Despite the tumor-shrinking medical miracle that has bought her a few years, Hazel has never been anything but terminal, her final chapter inscribed upon diagnosis. But when a gorgeous plot twist named Augustus Waters suddenly appears at Cancer Kid Support Group, Hazel’s story is about to be completely rewritten.
Insightful, bold, irreverent, and raw, The Fault in Our Stars is award-winning author John Green’s most ambitious and heartbreaking work yet, brilliantly exploring the funny, thrilling, and tragic business of being alive and in love.
(Amazon product description)
Ever since Will Grayson Will Grayson, I have been on a huge John Green kick. Not only is he a humorous writer with a knack for creating great characters, but he is also a brilliant vlogger. (Check him out on YouTube.) Anyway, The Fault in Our Stars sounded like it was going to be a real tear-jerker...and there are some sad parts, but these characters do not want your pity. This is no after school special, and these kids are not perfect. They don’t want to be inducted into sainthood on their death just because they had cancer. This made them feel real and sympathetic in a way that characters in the Lifetime Movies never quite achieve.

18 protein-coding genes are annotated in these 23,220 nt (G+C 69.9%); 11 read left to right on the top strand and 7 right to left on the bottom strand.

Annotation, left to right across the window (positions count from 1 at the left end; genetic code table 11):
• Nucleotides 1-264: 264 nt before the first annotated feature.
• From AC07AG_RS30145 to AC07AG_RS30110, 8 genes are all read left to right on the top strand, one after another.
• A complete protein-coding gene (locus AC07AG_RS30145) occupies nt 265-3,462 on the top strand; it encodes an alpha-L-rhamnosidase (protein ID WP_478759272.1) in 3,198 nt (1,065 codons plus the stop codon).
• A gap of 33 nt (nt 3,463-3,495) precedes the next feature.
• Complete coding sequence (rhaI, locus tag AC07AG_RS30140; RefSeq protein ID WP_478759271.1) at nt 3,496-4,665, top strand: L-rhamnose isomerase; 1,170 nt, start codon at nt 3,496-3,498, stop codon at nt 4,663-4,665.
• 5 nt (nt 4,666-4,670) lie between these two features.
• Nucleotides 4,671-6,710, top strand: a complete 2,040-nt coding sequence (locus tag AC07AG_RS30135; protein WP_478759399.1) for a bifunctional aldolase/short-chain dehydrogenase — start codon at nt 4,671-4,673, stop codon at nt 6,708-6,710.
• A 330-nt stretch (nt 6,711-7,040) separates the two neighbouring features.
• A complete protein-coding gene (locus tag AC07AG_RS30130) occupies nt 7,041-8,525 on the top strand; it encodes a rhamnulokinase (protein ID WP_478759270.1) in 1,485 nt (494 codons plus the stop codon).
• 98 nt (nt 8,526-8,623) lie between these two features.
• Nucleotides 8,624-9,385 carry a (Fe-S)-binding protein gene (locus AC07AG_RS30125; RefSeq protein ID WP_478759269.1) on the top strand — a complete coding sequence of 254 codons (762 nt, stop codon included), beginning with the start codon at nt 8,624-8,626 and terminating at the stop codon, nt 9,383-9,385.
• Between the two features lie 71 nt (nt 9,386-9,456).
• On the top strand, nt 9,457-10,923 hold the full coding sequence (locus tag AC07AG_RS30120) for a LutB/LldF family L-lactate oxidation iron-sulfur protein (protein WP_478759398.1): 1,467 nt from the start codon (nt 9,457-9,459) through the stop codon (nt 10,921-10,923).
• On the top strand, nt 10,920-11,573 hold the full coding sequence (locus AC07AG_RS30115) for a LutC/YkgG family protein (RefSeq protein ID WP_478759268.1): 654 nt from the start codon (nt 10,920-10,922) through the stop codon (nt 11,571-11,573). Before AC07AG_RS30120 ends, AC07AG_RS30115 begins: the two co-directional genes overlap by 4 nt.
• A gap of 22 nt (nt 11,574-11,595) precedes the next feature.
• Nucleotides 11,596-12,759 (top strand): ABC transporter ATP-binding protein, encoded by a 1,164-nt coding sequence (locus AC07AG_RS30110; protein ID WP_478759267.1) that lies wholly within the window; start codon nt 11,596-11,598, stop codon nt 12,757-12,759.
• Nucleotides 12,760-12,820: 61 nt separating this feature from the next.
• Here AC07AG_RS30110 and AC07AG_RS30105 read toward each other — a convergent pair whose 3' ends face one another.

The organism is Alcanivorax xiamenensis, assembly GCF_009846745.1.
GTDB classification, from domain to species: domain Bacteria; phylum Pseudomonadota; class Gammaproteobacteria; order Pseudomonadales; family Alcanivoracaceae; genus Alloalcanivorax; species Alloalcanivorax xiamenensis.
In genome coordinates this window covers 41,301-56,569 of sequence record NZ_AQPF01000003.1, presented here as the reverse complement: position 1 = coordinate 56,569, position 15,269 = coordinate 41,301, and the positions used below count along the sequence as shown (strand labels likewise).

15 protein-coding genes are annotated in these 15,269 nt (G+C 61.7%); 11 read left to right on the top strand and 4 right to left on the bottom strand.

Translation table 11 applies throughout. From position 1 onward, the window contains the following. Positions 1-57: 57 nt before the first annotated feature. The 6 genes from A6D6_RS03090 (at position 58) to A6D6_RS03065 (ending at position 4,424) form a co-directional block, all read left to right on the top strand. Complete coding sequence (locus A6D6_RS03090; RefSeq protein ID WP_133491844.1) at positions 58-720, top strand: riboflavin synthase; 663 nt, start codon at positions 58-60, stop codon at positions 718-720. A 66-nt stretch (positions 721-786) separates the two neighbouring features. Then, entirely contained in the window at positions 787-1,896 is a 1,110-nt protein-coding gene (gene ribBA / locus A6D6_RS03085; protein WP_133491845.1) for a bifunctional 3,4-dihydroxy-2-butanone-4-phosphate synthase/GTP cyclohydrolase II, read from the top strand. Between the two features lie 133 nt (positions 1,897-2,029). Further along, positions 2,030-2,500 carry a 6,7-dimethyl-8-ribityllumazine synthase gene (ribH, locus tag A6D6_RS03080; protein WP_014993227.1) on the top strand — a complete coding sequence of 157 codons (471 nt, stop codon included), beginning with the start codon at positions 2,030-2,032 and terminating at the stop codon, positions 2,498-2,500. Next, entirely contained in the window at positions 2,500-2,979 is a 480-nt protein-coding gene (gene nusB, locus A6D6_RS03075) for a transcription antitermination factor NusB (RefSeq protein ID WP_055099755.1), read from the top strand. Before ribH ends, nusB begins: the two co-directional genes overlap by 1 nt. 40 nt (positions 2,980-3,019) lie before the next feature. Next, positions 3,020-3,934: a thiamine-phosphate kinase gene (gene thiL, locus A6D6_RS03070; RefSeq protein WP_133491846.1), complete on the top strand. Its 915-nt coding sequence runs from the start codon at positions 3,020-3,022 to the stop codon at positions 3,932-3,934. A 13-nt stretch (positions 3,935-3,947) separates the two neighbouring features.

The relationship between Hazel and Augustus is so much more than their illness. There is a deep understanding between them that their non-cancer peers can never fully feel. The few strained conversations Hazel has with her best-friend-who-really-isn’t-anymore illustrate this so realistically. I imagine this is exactly how it really would be.
One of my favorite parts of the book is that Hazel and Augustus bond over a novel about a teen with cancer that cuts off without an ending. I know this book The Imperial Affliction does not exist, but I would love to read it! John Green, if you are reading this, think you can write it?
The only thing that bothered me (and I mean slightly) was the characters were these brilliant philosophical genius kids with vocabularies bigger than thesauruses. I’m not saying that smart teenagers are unrealistic, but the constant intellectual banter became a bit much in a few places. Not enough to distract me from the story, but enough that I noticed a few times.
Overall, I give The Fault in Our Stars...
Plot - 5 bookmarks
Character Development - 5 bookmarks
Love Story - 5 bookmarks
Dialog - 4 3/4 bookmarks (I only deduct a quarter of a point for the banter.)
Dream Cast (otherwise known as who I pictured while reading) - Lily Collins (Hazel), Ed Speleers (Augustus), Rory Culkin (Isaac)